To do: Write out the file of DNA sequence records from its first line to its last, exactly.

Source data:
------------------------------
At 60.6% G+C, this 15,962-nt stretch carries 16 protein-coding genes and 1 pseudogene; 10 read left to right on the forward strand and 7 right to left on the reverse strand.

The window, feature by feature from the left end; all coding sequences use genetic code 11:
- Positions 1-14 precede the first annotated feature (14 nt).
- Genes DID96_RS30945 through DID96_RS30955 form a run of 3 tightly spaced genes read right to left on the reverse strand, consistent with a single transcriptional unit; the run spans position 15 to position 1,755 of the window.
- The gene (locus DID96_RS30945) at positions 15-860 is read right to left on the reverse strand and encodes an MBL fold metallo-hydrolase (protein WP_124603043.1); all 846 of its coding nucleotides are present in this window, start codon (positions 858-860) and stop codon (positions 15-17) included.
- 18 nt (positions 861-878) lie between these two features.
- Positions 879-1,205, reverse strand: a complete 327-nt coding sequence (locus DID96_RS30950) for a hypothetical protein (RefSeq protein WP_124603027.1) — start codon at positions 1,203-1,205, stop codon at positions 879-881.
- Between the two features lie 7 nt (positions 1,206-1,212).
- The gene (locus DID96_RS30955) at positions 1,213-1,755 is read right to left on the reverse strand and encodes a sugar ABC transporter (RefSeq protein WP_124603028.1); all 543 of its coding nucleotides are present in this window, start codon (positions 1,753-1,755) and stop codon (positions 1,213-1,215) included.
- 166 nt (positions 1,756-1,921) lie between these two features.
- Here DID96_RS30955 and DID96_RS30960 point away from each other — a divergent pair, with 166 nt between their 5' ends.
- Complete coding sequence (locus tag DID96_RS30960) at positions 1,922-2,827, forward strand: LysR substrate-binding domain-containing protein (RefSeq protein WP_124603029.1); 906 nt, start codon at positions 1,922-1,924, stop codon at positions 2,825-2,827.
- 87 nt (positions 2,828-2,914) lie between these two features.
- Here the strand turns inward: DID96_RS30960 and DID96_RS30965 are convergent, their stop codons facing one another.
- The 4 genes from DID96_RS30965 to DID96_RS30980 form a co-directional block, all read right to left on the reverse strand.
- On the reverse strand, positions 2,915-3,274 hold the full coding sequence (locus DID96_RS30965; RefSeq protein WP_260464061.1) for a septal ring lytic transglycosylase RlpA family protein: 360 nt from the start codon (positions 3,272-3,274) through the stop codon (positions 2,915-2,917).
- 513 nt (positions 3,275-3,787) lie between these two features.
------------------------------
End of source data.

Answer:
At 60.6% G+C, this 15,962-nt stretch carries 16 protein-coding genes and 1 pseudogene; 10 read left to right on the forward strand and 7 right to left on the reverse strand.

The window, feature by feature from the left end; all coding sequences use genetic code 11:
- Positions 1-14 precede the first annotated feature (14 nt).
- Genes DID96_RS30945 through DID96_RS30955 form a run of 3 tightly spaced genes read right to left on the reverse strand, consistent with a single transcriptional unit; the run spans position 15 to position 1,755 of the window.
- The gene (locus DID96_RS30945) at positions 15-860 is read right to left on the reverse strand and encodes an MBL fold metallo-hydrolase (protein WP_124603043.1); all 846 of its coding nucleotides are present in this window, start codon (positions 858-860) and stop codon (positions 15-17) included.
- 18 nt (positions 861-878) lie between these two features.
- Positions 879-1,205, reverse strand: a complete 327-nt coding sequence (locus DID96_RS30950) for a hypothetical protein (RefSeq protein WP_124603027.1) — start codon at positions 1,203-1,205, stop codon at positions 879-881.
- Between the two features lie 7 nt (positions 1,206-1,212).
- The gene (locus DID96_RS30955) at positions 1,213-1,755 is read right to left on the reverse strand and encodes a sugar ABC transporter (RefSeq protein WP_124603028.1); all 543 of its coding nucleotides are present in this window, start codon (positions 1,753-1,755) and stop codon (positions 1,213-1,215) included.
- 166 nt (positions 1,756-1,921) lie between these two features.
- Here DID96_RS30955 and DID96_RS30960 point away from each other — a divergent pair, with 166 nt between their 5' ends.
- Complete coding sequence (locus tag DID96_RS30960) at positions 1,922-2,827, forward strand: LysR substrate-binding domain-containing protein (RefSeq protein WP_124603029.1); 906 nt, start codon at positions 1,922-1,924, stop codon at positions 2,825-2,827.
- 87 nt (positions 2,828-2,914) lie between these two features.
- Here the strand turns inward: DID96_RS30960 and DID96_RS30965 are convergent, their stop codons facing one another.
- The 4 genes from DID96_RS30965 to DID96_RS30980 form a co-directional block, all read right to left on the reverse strand.
- On the reverse strand, positions 2,915-3,274 hold the full coding sequence (locus DID96_RS30965; RefSeq protein WP_260464061.1) for a septal ring lytic transglycosylase RlpA family protein: 360 nt from the start codon (positions 3,272-3,274) through the stop codon (positions 2,915-2,917).
- 513 nt (positions 3,275-3,787) lie between these two features.